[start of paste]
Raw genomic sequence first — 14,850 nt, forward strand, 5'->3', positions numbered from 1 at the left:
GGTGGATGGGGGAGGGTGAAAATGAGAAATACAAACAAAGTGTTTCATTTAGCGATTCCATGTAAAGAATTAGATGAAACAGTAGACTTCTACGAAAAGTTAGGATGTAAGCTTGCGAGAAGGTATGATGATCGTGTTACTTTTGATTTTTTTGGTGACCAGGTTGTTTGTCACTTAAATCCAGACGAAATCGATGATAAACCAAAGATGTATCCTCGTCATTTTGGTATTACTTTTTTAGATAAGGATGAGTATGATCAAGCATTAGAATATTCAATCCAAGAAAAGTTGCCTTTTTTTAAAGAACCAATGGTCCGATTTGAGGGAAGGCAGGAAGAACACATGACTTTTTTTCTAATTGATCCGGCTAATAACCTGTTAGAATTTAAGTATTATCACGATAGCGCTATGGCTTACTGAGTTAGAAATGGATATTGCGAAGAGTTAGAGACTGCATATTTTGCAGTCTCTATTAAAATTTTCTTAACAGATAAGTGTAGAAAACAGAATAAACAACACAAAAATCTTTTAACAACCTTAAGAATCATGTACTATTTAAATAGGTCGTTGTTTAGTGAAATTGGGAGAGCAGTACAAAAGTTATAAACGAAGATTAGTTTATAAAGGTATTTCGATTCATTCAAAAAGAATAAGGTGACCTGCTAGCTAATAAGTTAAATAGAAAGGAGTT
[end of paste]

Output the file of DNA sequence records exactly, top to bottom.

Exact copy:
Raw genomic sequence first — 14,850 nt, forward strand, 5'->3', positions numbered from 1 at the left:
GGTGGATGGGGGAGGGTGAAAATGAGAAATACAAACAAAGTGTTTCATTTAGCGATTCCATGTAAAGAATTAGATGAAACAGTAGACTTCTACGAAAAGTTAGGATGTAAGCTTGCGAGAAGGTATGATGATCGTGTTACTTTTGATTTTTTTGGTGACCAGGTTGTTTGTCACTTAAATCCAGACGAAATCGATGATAAACCAAAGATGTATCCTCGTCATTTTGGTATTACTTTTTTAGATAAGGATGAGTATGATCAAGCATTAGAATATTCAATCCAAGAAAAGTTGCCTTTTTTTAAAGAACCAATGGTCCGATTTGAGGGAAGGCAGGAAGAACACATGACTTTTTTTCTAATTGATCCGGCTAATAACCTGTTAGAATTTAAGTATTATCACGATAGCGCTATGGCTTACTGAGTTAGAAATGGATATTGCGAAGAGTTAGAGACTGCATATTTTGCAGTCTCTATTAAAATTTTCTTAACAGATAAGTGTAGAAAACAGAATAAACAACACAAAAATCTTTTAACAACCTTAAGAATCATGTACTATTTAAATAGGTCGTTGTTTAGTGAAATTGGGAGAGCAGTACAAAAGTTATAAACGAAGATTAGTTTATAAAGGTATTTCGATTCATTCAAAAAGAATAAGGTGACCTGCTAGCTAATAAGTTAAATAGAAAGGAGTT